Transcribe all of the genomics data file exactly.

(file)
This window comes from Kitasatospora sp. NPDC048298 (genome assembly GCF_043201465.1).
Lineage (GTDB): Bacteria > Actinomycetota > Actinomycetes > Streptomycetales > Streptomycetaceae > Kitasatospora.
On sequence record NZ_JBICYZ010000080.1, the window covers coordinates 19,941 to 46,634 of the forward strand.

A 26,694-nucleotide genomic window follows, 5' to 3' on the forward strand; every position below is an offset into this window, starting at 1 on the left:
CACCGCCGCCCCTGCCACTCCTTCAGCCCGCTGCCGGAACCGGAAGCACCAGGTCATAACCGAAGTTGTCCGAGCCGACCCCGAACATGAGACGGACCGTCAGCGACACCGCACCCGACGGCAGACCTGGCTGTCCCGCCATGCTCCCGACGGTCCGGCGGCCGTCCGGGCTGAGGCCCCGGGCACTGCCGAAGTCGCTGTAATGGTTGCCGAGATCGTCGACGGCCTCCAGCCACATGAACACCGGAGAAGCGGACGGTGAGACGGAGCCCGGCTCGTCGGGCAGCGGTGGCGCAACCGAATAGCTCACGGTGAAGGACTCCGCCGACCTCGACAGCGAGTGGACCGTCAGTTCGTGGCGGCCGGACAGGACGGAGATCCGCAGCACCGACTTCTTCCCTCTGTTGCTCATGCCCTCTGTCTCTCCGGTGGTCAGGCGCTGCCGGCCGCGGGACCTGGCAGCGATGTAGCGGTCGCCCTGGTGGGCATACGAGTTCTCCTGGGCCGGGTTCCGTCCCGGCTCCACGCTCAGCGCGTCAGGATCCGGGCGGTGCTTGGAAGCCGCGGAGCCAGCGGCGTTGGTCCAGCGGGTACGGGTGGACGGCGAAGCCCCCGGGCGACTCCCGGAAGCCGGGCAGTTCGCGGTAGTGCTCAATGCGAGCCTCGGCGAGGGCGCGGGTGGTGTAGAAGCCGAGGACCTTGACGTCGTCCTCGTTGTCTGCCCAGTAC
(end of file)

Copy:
This window comes from Kitasatospora sp. NPDC048298 (genome assembly GCF_043201465.1).
Lineage (GTDB): Bacteria > Actinomycetota > Actinomycetes > Streptomycetales > Streptomycetaceae > Kitasatospora.
On sequence record NZ_JBICYZ010000080.1, the window covers coordinates 19,941 to 46,634 of the forward strand.

A 26,694-nucleotide genomic window follows, 5' to 3' on the forward strand; every position below is an offset into this window, starting at 1 on the left:
CACCGCCGCCCCTGCCACTCCTTCAGCCCGCTGCCGGAACCGGAAGCACCAGGTCATAACCGAAGTTGTCCGAGCCGACCCCGAACATGAGACGGACCGTCAGCGACACCGCACCCGACGGCAGACCTGGCTGTCCCGCCATGCTCCCGACGGTCCGGCGGCCGTCCGGGCTGAGGCCCCGGGCACTGCCGAAGTCGCTGTAATGGTTGCCGAGATCGTCGACGGCCTCCAGCCACATGAACACCGGAGAAGCGGACGGTGAGACGGAGCCCGGCTCGTCGGGCAGCGGTGGCGCAACCGAATAGCTCACGGTGAAGGACTCCGCCGACCTCGACAGCGAGTGGACCGTCAGTTCGTGGCGGCCGGACAGGACGGAGATCCGCAGCACCGACTTCTTCCCTCTGTTGCTCATGCCCTCTGTCTCTCCGGTGGTCAGGCGCTGCCGGCCGCGGGACCTGGCAGCGATGTAGCGGTCGCCCTGGTGGGCATACGAGTTCTCCTGGGCCGGGTTCCGTCCCGGCTCCACGCTCAGCGCGTCAGGATCCGGGCGGTGCTTGGAAGCCGCGGAGCCAGCGGCGTTGGTCCAGCGGGTACGGGTGGACGGCGAAGCCCCCGGGCGACTCCCGGAAGCCGGGCAGTTCGCGGTAGTGCTCAATGCGAGCCTCGGCGAGGGCGCGGGTGGTGTAGAAGCCGAGGACCTTGACGTCGTCCTCGTTGTCTGCCCAGTAC